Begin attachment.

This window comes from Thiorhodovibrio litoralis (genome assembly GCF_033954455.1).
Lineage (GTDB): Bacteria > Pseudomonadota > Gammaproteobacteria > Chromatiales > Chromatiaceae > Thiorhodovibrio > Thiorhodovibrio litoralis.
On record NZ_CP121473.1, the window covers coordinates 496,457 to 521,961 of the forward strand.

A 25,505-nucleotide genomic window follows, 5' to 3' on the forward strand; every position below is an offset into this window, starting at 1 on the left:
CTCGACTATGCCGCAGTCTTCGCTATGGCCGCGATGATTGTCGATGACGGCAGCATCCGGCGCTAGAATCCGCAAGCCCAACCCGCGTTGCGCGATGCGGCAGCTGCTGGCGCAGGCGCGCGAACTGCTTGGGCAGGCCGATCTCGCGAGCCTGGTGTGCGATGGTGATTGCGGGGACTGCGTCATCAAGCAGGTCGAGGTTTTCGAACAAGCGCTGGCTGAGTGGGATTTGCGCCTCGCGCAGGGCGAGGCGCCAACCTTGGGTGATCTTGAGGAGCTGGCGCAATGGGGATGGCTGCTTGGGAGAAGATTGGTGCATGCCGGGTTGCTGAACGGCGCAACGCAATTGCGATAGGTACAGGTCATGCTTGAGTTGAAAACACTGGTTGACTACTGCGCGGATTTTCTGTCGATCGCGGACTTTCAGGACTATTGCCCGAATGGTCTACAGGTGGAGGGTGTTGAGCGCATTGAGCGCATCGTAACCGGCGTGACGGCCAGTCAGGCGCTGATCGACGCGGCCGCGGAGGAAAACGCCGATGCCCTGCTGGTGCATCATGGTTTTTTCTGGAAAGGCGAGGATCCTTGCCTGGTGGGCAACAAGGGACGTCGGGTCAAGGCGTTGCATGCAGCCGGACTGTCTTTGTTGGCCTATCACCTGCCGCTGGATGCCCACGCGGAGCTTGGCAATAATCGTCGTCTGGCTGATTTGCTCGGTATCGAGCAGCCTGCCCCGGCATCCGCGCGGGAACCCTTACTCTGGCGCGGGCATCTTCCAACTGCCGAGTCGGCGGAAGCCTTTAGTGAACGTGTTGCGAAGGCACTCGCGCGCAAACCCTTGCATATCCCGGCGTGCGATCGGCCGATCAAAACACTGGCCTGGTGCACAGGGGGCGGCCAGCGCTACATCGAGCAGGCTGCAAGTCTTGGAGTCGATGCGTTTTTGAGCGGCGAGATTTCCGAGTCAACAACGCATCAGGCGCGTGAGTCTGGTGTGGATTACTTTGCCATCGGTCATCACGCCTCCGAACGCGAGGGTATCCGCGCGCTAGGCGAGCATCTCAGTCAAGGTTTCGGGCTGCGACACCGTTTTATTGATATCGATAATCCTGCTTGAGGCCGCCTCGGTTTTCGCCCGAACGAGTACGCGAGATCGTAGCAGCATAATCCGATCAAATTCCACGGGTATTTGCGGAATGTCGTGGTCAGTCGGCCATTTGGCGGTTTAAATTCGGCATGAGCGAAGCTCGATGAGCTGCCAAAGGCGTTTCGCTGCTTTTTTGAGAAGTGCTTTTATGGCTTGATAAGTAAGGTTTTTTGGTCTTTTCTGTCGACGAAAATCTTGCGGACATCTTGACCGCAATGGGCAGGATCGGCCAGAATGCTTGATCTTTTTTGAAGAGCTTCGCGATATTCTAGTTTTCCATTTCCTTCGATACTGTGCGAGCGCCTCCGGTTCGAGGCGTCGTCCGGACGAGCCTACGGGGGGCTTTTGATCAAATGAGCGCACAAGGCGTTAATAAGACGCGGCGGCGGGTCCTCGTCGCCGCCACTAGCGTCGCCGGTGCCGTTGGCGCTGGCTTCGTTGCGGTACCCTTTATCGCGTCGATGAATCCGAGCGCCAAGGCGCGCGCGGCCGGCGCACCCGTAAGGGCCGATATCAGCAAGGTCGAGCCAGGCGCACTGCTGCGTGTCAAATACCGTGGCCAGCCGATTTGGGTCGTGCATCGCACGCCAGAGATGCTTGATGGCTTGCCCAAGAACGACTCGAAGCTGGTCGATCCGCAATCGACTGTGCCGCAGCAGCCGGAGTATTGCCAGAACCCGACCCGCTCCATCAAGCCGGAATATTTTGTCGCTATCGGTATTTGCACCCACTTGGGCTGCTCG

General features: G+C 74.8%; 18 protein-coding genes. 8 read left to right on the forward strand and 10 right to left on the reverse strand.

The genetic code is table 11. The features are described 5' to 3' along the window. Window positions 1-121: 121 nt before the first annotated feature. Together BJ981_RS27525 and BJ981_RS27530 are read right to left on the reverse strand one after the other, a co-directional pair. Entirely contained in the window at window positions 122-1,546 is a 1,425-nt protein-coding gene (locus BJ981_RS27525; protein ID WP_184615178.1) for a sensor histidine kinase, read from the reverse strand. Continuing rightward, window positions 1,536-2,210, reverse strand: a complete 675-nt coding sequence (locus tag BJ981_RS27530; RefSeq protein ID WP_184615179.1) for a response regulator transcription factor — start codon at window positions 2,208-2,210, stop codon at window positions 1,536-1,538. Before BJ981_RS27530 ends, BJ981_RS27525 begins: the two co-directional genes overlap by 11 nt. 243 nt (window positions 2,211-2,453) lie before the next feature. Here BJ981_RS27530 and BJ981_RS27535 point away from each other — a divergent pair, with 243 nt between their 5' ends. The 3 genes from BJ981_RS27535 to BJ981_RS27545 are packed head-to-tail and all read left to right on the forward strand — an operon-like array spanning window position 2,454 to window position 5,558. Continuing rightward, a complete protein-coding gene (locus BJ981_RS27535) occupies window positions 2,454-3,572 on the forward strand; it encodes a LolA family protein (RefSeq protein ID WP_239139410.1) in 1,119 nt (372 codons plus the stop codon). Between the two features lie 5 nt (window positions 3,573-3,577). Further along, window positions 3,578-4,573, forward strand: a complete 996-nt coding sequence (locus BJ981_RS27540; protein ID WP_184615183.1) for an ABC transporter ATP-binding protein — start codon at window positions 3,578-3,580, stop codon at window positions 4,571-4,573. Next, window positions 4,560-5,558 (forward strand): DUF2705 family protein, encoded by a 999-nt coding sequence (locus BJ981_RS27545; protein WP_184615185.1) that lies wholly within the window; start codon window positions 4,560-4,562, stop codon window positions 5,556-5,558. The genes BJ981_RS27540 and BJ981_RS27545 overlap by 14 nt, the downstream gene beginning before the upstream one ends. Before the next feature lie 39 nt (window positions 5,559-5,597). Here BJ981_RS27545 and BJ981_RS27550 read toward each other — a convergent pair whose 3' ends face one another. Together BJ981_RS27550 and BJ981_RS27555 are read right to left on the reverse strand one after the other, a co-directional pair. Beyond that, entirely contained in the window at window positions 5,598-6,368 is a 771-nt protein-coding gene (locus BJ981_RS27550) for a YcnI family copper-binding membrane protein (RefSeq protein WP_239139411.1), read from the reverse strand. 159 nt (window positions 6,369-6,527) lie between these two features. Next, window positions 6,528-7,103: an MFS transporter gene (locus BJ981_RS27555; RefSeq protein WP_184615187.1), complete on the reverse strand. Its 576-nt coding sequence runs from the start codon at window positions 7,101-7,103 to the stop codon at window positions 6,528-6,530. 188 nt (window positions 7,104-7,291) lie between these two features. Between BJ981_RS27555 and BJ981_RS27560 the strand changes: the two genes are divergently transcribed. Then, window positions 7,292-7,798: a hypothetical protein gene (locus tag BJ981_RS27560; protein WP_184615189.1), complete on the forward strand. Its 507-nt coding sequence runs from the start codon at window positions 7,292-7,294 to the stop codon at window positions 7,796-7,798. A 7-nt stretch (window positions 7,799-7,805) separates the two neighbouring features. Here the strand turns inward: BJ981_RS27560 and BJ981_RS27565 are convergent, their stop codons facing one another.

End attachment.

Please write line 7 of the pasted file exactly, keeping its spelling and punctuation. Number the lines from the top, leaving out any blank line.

The genetic code is table 11. The features are described 5' to 3' along the window. Window positions 1-121: 121 nt before the first annotated feature. Together BJ981_RS27525 and BJ981_RS27530 are read right to left on the reverse strand one after the other, a co-directional pair. Entirely contained in the window at window positions 122-1,546 is a 1,425-nt protein-coding gene (locus BJ981_RS27525; protein ID WP_184615178.1) for a sensor histidine kinase, read from the reverse strand. Continuing rightward, window positions 1,536-2,210, reverse strand: a complete 675-nt coding sequence (locus tag BJ981_RS27530; RefSeq protein ID WP_184615179.1) for a response regulator transcription factor — start codon at window positions 2,208-2,210, stop codon at window positions 1,536-1,538. Before BJ981_RS27530 ends, BJ981_RS27525 begins: the two co-directional genes overlap by 11 nt. 243 nt (window positions 2,211-2,453) lie before the next feature. Here BJ981_RS27530 and BJ981_RS27535 point away from each other — a divergent pair, with 243 nt between their 5' ends. The 3 genes from BJ981_RS27535 to BJ981_RS27545 are packed head-to-tail and all read left to right on the forward strand — an operon-like array spanning window position 2,454 to window position 5,558. Continuing rightward, a complete protein-coding gene (locus BJ981_RS27535) occupies window positions 2,454-3,572 on the forward strand; it encodes a LolA family protein (RefSeq protein ID WP_239139410.1) in 1,119 nt (372 codons plus the stop codon). Between the two features lie 5 nt (window positions 3,573-3,577). Further along, window positions 3,578-4,573, forward strand: a complete 996-nt coding sequence (locus BJ981_RS27540; protein ID WP_184615183.1) for an ABC transporter ATP-binding protein — start codon at window positions 3,578-3,580, stop codon at window positions 4,571-4,573. Next, window positions 4,560-5,558 (forward strand): DUF2705 family protein, encoded by a 999-nt coding sequence (locus BJ981_RS27545; protein WP_184615185.1) that lies wholly within the window; start codon window positions 4,560-4,562, stop codon window positions 5,556-5,558. The genes BJ981_RS27540 and BJ981_RS27545 overlap by 14 nt, the downstream gene beginning before the upstream one ends. Before the next feature lie 39 nt (window positions 5,559-5,597). Here BJ981_RS27545 and BJ981_RS27550 read toward each other — a convergent pair whose 3' ends face one another. Together BJ981_RS27550 and BJ981_RS27555 are read right to left on the reverse strand one after the other, a co-directional pair. Beyond that, entirely contained in the window at window positions 5,598-6,368 is a 771-nt protein-coding gene (locus BJ981_RS27550) for a YcnI family copper-binding membrane protein (RefSeq protein WP_239139411.1), read from the reverse strand. 159 nt (window positions 6,369-6,527) lie between these two features. Next, window positions 6,528-7,103: an MFS transporter gene (locus BJ981_RS27555; RefSeq protein WP_184615187.1), complete on the reverse strand. Its 576-nt coding sequence runs from the start codon at window positions 7,101-7,103 to the stop codon at window positions 6,528-6,530. 188 nt (window positions 7,104-7,291) lie between these two features. Between BJ981_RS27555 and BJ981_RS27560 the strand changes: the two genes are divergently transcribed. Then, window positions 7,292-7,798: a hypothetical protein gene (locus tag BJ981_RS27560; protein WP_184615189.1), complete on the forward strand. Its 507-nt coding sequence runs from the start codon at window positions 7,292-7,294 to the stop codon at window positions 7,796-7,798. A 7-nt stretch (window positions 7,799-7,805) separates the two neighbouring features. Here the strand turns inward: BJ981_RS27560 and BJ981_RS27565 are convergent, their stop codons facing one another.